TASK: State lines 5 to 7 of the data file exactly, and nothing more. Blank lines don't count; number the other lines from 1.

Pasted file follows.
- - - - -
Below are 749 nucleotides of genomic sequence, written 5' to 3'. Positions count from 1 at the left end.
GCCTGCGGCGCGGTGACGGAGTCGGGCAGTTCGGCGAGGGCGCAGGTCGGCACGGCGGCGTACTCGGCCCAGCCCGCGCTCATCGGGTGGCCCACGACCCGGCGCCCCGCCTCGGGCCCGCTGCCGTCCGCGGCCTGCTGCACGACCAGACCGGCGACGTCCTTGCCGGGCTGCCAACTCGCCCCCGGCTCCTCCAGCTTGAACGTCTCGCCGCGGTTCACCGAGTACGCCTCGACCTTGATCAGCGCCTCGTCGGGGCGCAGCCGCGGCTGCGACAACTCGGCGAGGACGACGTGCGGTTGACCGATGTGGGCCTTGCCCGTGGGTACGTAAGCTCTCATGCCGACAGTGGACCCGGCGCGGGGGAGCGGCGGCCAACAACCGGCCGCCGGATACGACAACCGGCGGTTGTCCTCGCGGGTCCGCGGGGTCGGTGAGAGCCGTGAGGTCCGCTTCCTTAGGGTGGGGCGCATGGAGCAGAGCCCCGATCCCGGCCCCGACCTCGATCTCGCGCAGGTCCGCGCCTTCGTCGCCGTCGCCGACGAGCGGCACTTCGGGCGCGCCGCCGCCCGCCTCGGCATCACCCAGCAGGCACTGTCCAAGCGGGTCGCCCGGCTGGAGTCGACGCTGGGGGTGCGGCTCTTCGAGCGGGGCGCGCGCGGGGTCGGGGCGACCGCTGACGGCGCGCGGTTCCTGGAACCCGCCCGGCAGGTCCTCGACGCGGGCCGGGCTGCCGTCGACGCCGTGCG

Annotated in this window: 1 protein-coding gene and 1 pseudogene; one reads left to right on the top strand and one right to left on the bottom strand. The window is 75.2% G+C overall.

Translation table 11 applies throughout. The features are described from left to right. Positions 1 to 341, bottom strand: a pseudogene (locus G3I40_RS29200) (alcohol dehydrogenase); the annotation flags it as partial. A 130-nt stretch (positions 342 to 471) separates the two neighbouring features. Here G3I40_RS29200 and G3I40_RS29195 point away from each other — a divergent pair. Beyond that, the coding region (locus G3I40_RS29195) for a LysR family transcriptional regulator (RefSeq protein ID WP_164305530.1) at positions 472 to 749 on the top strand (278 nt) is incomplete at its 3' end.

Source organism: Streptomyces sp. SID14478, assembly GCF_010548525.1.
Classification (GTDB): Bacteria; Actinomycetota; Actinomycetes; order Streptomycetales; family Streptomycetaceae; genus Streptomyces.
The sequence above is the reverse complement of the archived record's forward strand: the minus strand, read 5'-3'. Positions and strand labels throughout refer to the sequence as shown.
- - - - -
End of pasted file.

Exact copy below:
Source organism: Streptomyces sp. SID14478, assembly GCF_010548525.1.
Classification (GTDB): Bacteria; Actinomycetota; Actinomycetes; order Streptomycetales; family Streptomycetaceae; genus Streptomyces.
The sequence above is the reverse complement of the archived record's forward strand: the minus strand, read 5'-3'. Positions and strand labels throughout refer to the sequence as shown.